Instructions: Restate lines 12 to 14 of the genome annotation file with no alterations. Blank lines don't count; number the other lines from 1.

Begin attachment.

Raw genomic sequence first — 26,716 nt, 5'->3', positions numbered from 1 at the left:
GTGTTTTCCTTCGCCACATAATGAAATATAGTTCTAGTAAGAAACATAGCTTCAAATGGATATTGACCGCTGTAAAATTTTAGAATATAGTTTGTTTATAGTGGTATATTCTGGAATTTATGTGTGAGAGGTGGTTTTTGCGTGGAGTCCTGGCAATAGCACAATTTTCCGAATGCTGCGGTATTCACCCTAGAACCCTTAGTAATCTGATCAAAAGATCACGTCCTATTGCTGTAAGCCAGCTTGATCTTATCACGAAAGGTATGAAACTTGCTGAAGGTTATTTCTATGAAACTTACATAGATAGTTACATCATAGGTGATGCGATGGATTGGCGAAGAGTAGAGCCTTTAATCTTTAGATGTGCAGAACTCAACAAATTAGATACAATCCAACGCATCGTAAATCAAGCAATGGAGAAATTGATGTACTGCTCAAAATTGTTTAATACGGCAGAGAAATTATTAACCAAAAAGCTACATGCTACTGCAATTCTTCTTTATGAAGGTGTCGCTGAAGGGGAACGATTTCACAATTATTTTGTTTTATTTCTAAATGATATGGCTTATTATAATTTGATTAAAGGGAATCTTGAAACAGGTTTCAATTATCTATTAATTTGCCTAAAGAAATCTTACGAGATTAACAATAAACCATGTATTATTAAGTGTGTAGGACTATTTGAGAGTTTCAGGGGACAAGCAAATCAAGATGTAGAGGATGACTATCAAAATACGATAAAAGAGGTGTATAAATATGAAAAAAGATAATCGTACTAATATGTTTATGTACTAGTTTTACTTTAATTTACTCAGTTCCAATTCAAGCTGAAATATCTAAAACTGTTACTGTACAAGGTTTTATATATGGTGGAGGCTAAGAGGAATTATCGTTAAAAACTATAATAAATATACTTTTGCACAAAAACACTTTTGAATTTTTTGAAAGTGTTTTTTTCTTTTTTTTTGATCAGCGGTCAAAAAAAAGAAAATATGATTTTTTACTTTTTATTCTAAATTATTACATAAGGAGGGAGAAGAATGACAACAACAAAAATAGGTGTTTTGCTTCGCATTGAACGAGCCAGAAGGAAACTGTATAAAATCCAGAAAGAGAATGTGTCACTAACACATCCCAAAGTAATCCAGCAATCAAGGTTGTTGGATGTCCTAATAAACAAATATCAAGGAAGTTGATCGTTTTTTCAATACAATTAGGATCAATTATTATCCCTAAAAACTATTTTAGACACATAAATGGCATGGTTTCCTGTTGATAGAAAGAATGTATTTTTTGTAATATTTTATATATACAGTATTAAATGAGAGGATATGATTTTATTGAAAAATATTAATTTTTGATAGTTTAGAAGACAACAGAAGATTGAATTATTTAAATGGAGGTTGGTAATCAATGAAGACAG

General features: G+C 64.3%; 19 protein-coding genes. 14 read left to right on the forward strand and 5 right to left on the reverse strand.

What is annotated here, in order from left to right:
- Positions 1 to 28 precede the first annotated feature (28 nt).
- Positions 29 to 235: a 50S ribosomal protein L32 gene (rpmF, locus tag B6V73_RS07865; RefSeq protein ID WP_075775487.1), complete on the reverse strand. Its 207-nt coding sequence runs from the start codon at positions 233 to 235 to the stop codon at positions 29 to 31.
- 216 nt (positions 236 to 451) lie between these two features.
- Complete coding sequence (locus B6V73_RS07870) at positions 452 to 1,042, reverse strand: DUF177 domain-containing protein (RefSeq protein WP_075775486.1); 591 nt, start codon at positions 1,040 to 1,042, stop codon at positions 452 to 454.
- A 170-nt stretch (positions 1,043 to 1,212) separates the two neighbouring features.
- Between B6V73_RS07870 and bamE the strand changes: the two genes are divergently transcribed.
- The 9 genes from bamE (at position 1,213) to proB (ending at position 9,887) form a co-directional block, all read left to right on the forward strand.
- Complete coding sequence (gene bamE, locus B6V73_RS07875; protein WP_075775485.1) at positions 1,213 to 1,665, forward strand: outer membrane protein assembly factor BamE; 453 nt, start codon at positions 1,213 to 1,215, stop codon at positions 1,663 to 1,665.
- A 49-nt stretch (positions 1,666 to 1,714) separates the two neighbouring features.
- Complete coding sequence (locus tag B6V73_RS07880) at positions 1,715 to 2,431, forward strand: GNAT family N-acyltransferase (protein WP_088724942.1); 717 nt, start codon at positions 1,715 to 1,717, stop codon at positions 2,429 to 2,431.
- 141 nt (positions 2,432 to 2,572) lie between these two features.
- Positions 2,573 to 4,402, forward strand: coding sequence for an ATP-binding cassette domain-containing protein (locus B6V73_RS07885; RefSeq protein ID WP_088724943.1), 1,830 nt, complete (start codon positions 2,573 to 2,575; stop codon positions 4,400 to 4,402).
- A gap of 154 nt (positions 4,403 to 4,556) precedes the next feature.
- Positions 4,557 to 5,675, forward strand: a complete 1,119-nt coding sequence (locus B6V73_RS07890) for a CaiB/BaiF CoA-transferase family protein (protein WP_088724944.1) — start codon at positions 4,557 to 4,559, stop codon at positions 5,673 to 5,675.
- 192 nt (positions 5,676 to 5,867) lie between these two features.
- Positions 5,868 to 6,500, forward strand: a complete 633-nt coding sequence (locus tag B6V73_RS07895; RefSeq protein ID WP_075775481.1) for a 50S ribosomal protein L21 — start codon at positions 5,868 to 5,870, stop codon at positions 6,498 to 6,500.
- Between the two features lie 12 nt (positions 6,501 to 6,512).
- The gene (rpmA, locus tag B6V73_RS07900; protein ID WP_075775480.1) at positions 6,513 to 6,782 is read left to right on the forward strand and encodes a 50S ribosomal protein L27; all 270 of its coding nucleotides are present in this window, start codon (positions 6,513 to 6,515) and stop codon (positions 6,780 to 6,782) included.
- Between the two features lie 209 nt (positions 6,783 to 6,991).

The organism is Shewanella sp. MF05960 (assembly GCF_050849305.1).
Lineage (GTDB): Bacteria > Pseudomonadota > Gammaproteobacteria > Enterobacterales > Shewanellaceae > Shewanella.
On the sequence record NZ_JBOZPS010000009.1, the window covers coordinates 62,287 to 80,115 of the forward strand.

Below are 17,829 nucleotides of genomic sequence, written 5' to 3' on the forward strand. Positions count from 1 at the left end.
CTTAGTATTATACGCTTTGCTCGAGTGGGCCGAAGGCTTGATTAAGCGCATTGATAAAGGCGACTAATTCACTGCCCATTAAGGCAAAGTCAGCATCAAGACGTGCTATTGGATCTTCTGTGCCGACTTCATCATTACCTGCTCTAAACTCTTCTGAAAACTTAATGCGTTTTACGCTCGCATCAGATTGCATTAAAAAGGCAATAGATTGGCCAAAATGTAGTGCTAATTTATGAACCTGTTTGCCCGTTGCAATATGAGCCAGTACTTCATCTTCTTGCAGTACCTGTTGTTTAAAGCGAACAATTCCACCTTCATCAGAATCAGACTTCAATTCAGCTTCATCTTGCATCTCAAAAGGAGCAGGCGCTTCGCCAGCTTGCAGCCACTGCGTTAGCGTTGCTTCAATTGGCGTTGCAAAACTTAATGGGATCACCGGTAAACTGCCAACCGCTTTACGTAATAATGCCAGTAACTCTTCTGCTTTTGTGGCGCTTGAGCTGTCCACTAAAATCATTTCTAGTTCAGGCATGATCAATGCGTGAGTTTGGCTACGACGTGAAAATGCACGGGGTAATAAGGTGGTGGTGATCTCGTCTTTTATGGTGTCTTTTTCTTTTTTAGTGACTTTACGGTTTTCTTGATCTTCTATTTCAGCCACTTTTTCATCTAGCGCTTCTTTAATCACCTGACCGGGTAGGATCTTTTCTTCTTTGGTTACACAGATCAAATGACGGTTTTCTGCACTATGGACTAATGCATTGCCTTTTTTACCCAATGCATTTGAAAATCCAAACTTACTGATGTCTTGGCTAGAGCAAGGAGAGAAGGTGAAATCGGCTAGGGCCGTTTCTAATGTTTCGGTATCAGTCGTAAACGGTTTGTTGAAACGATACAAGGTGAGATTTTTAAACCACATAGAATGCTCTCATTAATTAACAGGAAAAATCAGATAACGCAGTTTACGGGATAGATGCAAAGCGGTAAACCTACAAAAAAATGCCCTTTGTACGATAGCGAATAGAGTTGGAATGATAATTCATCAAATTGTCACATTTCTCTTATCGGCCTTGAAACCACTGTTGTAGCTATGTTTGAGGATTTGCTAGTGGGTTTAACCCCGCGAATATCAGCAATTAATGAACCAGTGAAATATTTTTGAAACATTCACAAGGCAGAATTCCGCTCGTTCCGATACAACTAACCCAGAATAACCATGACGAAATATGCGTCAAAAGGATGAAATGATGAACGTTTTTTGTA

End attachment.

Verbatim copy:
- Complete coding sequence (gene bamE, locus B6V73_RS07875; protein WP_075775485.1) at positions 1,213 to 1,665, forward strand: outer membrane protein assembly factor BamE; 453 nt, start codon at positions 1,213 to 1,215, stop codon at positions 1,663 to 1,665.
- A 49-nt stretch (positions 1,666 to 1,714) separates the two neighbouring features.
- Complete coding sequence (locus tag B6V73_RS07880) at positions 1,715 to 2,431, forward strand: GNAT family N-acyltransferase (protein WP_088724942.1); 717 nt, start codon at positions 1,715 to 1,717, stop codon at positions 2,429 to 2,431.